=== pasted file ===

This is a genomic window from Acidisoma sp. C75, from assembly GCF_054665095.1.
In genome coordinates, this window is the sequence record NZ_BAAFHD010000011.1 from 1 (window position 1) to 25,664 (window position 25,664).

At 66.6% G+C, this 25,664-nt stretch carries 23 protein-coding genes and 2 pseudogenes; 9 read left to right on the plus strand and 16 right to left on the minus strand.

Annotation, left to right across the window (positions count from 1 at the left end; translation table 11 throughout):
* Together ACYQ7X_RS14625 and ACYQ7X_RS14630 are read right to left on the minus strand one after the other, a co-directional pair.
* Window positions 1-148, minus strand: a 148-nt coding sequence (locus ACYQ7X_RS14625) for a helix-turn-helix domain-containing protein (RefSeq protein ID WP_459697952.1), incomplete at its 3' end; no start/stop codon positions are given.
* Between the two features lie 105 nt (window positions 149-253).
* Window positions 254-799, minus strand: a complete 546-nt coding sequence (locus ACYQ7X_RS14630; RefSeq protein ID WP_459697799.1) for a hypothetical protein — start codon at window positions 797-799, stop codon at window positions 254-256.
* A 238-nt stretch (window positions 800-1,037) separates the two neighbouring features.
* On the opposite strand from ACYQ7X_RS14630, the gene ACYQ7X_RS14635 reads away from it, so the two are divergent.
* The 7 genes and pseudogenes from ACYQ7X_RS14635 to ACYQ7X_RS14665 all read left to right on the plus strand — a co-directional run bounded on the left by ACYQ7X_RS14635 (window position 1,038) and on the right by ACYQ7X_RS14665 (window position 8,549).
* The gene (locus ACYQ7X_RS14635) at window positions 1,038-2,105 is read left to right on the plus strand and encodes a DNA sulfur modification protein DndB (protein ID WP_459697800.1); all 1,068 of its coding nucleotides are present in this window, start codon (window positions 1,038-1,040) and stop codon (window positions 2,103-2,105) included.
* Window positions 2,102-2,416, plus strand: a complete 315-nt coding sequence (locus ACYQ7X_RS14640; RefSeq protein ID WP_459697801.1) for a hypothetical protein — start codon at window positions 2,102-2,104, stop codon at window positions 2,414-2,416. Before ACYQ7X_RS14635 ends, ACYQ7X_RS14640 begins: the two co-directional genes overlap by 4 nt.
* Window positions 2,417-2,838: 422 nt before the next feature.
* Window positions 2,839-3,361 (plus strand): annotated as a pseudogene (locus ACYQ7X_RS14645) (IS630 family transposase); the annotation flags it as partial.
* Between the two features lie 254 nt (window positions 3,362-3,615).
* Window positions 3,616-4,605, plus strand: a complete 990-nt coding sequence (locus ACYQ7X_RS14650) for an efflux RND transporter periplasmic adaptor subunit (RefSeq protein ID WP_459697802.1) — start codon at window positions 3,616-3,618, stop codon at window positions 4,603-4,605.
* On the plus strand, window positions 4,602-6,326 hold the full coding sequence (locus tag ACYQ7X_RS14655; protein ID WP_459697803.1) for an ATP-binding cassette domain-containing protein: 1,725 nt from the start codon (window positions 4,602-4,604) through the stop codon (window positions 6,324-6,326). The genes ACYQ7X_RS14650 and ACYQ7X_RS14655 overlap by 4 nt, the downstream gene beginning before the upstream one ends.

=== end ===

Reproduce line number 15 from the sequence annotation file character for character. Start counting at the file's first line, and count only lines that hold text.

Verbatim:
* Window positions 2,839-3,361 (plus strand): annotated as a pseudogene (locus ACYQ7X_RS14645) (IS630 family transposase); the annotation flags it as partial.